In practice, most users will end up experiencing binaural rendering using an HRTF that is not their own, as in the case of a non-individual HRTF, generally taken from an existing database. Presently, measuring an individual’s HRTF most often requires specific equipment and access to an anechoic room. Methods exist to simulate an HRTF from geometrical head scans or morphological data, but they suffer the same drawbacks: the techniques are either too costly or burdensome to implement in practical scenarios, or they produce HRTFs that do not exactly match the individual users. As mentioned, using a non-individual HRTF, which the brain has not trained with, often results in distortions of the perceived auditory space. Researchers have been working on this issue, proposing new simulation methods, HRTF selection processes, and even HRTF training programs focused on the reduction of these distortions.

Naturally, all these lines of research end up using a localisation evaluation task to assess the benefit of new techniques. As mentioned above, there exists no standard method for this evaluation, hindering results appraisal and inter-study comparisons.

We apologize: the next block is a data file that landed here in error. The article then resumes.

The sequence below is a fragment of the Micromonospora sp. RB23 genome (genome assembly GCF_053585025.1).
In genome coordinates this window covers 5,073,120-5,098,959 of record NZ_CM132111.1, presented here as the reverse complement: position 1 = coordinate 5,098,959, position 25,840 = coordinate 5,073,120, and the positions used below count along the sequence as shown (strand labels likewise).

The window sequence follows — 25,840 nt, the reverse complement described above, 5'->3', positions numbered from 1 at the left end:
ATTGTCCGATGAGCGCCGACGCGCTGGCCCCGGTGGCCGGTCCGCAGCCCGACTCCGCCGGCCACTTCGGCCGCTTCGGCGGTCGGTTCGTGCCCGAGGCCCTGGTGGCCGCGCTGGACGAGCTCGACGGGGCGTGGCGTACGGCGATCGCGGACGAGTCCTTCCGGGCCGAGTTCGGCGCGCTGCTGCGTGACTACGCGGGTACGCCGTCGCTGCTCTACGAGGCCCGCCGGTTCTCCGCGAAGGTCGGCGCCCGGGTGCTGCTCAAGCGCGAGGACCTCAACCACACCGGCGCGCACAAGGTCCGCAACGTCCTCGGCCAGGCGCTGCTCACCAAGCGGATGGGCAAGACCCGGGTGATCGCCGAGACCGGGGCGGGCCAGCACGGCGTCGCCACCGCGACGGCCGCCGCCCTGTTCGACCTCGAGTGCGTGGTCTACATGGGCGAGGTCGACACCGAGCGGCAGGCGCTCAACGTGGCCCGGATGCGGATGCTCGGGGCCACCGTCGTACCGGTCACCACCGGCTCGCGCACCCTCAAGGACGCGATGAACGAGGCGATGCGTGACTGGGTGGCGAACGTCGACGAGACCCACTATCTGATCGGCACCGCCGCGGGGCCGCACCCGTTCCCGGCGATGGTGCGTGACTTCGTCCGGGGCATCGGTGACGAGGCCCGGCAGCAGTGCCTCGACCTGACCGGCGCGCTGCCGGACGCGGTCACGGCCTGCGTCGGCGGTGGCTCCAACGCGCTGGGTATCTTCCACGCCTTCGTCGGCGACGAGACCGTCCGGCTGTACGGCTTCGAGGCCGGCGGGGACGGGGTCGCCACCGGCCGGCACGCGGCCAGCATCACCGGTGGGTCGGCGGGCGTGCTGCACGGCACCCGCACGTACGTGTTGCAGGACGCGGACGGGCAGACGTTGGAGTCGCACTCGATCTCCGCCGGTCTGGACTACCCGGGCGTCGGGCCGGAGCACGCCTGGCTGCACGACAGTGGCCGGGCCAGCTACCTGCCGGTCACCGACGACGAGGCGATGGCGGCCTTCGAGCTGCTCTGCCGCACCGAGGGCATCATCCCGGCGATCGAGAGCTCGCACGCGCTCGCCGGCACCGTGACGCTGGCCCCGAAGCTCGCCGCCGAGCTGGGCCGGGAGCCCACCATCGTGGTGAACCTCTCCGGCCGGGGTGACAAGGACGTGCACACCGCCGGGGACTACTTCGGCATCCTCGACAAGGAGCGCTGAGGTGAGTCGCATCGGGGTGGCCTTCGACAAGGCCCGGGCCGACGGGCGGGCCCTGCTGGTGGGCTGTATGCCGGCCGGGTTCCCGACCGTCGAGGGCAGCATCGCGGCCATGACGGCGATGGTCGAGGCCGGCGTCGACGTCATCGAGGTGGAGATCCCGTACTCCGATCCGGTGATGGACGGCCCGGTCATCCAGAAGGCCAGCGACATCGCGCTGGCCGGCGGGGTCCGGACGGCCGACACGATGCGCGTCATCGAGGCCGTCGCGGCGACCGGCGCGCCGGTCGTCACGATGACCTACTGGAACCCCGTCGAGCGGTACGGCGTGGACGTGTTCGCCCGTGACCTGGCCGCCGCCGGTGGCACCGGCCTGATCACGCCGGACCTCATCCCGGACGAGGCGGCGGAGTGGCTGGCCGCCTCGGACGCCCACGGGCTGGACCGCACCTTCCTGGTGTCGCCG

1.2 Chapter scope and organisation

The objective of this chapter is to outline a set of metrics and propose a methodology to assess localisation performance in the context of HRTF selection and training programs. While the tools proposed can be applied to other contexts, they were designed with HRTF training in mind as not only do they assess instantaneous performance but also performance evolution, adding another dimension to the analysis workflow.

Section 2 presents a state of the art of evaluation metrics used to assess localisation accuracy in previous studies. Section 3 introduces the proposed methodology and the set of metrics on which it is built. Section 4 is a case-study, using the methodology to re-analyse and compare the results of five contemporary experiments on HRTF learning. Section 4 concludes this chapter.


2. State of the art